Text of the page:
INDIANAPOLIS — EDITORIAL FROM HOWEY POLITICS
Last March 29, President Trump said at one of his coronavirus task force "shows" that "Nothing would be worse than declaring victory before the victory is won."
But that is exactly what Trump and coronavirus task force chair Mike Pence are saying and doing in their stewarding the United States through the COVID-19 pandemic that has infected more than 1 million people, killing 118,000 since March.
On Tuesday in a Wall Street Journal op-ed, Pence insisted, "In recent days, the media has taken to sounding the alarm bells over a 'second wave' of coronavirus infections. Such panic is overblown.Thanks to the leadership of President Trump and the courage and compassion of the American people, our public health system is far stronger than it was four months ago, and we are winning the fight against the invisible enemy. That’s a cause for celebration, not the media’s fear-mongering."
Indiana is in stage 4 of its five step reopening and has stabilized what would have been a major health system overload by shutting down in March. The final stage 5 in Gov. Eric Holcomb's reopening plan was supposed to be July 4, coinciding with the NASCAR race at the Indianapolis Motor Speedway. But it will be run without fans in the stands, and dozens of county fairs, fireworks and festivals, along with the Indiana State Fair have been cancelled.
Trump and Pence can "celebrate" their "victory," but the population remains guarded after this pandemic has claimed 2,265 Hoosier lives, with the University of Washington's Institute for Health Metrics and Evaluation predicting 2,800 Indiana deaths by Aug. 1 and 3,407 by Oct. 1.
Indiana is the lone state to conduct a comprehensive study in a collaboration between the Indiana State Department of Health and IU's Fairbanks School of Public Health. The state’s active infection rate was 0.6%, a sharp decrease from the 1.7% observed in Phase 1. Dr. Nir Menachemi, lead scientist on the study, observed, "This was an example of Hoosiers successfully hunkering down during the initial outbreak."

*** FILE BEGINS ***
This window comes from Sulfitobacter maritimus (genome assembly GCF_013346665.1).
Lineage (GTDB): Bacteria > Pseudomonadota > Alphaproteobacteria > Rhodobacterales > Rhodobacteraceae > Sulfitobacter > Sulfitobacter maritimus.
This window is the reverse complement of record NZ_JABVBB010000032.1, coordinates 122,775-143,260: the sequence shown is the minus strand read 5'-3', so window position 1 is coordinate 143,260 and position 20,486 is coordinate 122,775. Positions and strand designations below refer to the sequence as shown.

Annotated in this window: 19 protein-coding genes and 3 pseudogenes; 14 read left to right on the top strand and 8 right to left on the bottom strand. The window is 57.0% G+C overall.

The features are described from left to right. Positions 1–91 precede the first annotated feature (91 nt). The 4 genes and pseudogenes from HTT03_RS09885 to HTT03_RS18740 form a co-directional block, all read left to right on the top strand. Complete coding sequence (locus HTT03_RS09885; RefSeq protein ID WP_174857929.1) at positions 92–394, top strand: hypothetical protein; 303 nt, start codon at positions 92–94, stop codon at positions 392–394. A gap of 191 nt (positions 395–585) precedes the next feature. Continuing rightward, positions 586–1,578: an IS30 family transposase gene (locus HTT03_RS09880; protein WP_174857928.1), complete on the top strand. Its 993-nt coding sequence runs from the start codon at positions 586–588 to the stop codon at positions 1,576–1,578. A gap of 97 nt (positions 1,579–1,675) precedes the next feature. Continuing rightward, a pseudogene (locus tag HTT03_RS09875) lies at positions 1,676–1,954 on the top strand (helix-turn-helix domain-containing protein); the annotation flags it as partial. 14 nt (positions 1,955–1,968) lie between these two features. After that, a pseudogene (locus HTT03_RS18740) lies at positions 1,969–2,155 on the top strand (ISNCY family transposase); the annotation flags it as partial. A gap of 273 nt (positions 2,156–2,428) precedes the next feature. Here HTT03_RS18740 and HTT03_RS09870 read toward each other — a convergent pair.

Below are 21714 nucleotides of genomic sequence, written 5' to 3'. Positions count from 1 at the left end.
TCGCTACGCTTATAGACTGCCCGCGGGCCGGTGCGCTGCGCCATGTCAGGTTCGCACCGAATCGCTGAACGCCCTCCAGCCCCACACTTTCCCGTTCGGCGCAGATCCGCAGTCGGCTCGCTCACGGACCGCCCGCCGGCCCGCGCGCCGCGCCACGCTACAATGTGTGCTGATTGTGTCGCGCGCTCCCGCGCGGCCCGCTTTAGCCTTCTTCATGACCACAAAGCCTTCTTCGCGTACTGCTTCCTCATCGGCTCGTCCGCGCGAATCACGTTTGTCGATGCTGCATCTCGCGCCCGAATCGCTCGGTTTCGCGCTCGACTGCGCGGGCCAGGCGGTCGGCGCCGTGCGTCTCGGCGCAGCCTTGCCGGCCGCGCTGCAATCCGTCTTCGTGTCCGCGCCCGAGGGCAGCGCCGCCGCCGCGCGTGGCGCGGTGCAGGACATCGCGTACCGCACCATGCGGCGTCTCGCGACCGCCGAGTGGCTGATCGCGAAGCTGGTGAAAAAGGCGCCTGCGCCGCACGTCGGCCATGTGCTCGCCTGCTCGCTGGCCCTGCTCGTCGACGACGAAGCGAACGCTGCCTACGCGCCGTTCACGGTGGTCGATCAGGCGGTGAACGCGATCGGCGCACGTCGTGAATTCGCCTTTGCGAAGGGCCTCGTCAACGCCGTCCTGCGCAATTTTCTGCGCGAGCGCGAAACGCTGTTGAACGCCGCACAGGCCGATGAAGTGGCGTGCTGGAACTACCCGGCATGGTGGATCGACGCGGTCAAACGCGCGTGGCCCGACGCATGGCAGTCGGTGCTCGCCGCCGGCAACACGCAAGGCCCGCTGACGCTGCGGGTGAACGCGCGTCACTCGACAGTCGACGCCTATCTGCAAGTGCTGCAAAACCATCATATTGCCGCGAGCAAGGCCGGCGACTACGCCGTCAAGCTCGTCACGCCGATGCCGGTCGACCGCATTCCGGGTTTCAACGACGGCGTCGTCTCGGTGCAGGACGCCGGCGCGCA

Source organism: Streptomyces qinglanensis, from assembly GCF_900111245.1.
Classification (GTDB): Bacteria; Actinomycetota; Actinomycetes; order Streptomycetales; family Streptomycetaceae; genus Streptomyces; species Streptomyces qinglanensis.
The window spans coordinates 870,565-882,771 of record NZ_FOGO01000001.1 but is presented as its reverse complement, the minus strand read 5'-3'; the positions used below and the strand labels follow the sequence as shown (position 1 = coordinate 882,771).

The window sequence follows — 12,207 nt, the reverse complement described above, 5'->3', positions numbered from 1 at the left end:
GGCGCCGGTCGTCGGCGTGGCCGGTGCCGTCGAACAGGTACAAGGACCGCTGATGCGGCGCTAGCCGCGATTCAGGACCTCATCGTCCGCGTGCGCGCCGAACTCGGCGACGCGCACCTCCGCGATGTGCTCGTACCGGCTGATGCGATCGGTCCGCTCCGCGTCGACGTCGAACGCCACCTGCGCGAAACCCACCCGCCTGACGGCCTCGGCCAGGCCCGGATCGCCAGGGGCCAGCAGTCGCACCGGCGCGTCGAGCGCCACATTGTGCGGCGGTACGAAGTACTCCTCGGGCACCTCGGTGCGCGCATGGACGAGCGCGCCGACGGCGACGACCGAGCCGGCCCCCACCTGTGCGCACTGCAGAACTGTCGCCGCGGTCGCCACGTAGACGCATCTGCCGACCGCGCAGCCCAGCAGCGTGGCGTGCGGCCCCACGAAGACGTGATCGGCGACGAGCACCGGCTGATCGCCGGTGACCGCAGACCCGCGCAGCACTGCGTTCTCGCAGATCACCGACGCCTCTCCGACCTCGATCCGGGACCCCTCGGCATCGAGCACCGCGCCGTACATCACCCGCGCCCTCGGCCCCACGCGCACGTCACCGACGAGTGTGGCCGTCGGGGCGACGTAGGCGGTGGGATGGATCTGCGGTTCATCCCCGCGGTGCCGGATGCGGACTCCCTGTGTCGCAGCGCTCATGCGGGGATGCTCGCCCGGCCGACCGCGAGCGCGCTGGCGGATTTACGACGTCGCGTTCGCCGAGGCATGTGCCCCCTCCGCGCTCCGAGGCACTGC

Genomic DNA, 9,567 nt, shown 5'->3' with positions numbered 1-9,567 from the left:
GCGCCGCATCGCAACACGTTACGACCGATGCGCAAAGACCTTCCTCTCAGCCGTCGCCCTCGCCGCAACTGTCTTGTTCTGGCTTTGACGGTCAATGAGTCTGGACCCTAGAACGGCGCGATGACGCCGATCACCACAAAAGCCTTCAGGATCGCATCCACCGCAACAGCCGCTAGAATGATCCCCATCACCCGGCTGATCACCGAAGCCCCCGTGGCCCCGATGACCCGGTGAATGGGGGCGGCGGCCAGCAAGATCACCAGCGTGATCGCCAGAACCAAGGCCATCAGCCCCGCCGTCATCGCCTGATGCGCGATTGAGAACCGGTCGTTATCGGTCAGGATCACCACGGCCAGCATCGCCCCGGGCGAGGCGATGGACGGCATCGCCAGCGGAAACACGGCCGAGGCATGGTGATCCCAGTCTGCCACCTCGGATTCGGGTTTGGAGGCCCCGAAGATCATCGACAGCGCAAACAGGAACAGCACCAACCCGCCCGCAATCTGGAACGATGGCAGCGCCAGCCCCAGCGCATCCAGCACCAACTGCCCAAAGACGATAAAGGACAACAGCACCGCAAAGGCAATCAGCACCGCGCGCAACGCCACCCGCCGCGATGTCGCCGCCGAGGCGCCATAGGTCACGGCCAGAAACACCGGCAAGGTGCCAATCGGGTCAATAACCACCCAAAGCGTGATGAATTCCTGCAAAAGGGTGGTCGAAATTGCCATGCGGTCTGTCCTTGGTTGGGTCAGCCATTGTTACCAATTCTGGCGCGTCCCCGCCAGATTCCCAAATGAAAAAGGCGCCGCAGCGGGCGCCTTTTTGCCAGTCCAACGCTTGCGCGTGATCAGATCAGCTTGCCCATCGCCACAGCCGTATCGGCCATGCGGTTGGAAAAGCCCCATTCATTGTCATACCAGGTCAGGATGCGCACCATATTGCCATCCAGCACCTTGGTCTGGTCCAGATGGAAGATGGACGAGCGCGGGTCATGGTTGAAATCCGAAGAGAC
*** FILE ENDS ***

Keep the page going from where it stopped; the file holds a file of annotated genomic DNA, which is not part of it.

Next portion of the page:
The Fairbanks study revealed that 43% of those infected were asymptomatic, prompting Indiana Health Commissioner Kris Box to credit social distancing and widespread use of face masks. "But we still have active transmission, and we must continue to take steps to protect our most vulnerable Hoosier," she said.
This is good news, but we are not out of the woods.
There have been spikes in Elkhart and LaGrange counties in recent weeks, prompting health officials and county commissioners to require the public wearing of face masks. "Anecdotal hospital capacity information, and this is from a phone call around to the hospitals yesterday: You've got Lutheran and Parkview in Fort Wayne, very full, quite busy," Goshen General Health President Randy Christofel told the Goshen City Council. "We still have capacity, but at this rate, we will run out. If this continues, we will be tight on capacity here within the next week or two at the most."
About a dozen states, including Oklahoma where Trump and Pence will appear before 19,000 people in Tulsa at a MAGA rally on Saturday, and Florida where the Republican National Convention was moved to Jacksonville in late August, are experiencing the most infections since the pandemic began. Those attending the Tulsa rally had to sign a legal waiver protecting Trump Inc., and holding the arena harmless should anyone contract COVID-19.
"COVID’s not taking a summer vacation," Dr. William Schaffner, an infectious disease expert and professor at Vanderbilt University Medical Center, told CNN.
Trump and Pence aren't wearing face masks in public, and that is having an impact with their supporters. The Centers for Disease Control and Prevention outlined the highest risk events for transmission of the coronavirus this way: "Large in-person gatherings where it is difficult for individuals to remain spaced at least six feet apart and attendees travel from outside the local area."
The Wall Street Journal called them "superspreading events." It reported: A study published by the National Academy of Sciences last week found that one minute of loud speech was enough to produce thousands of droplets that remain airborne for about 12 minutes, potentially able to infect anyone in the area.
Indiana had one such event on March 6 at Lawrence Central HS for a sectional basketball game. It was the scene where five Hoosiers caught the coronavirus and eventually died, including North Central HS Athletic Director Paul Loggan, and another dozen folks were infected.
Recent polling suggests that nearly a third of Hoosier parents are "very likely" to not have their children return to school in August, according to a letter four Democratic lawmakers sent to the governor last week. Dr. Box put the number between 25% and 30% on Wednesday, calling it "incredibly discouraging."
Ultimately, it will be the people who determine when they feel safe. While the 30 to 40% of Trump supporters are willing to show up to MAGA rallies without face masks, some 60% of the population are still reluctant to travel, dine out, go to sporting events or attend school in person.
President Trump told Sean Hannity on Fox News Wednesday that COVID was "fading away." The cold hard reality is that unless an effective vaccine emerges, such a "win" still seems to be a long way off.
The columnist is publisher of Howey Politics Indiana at www.howeypolitics.com. Find Howey on Facebook and Twitter @hwypol.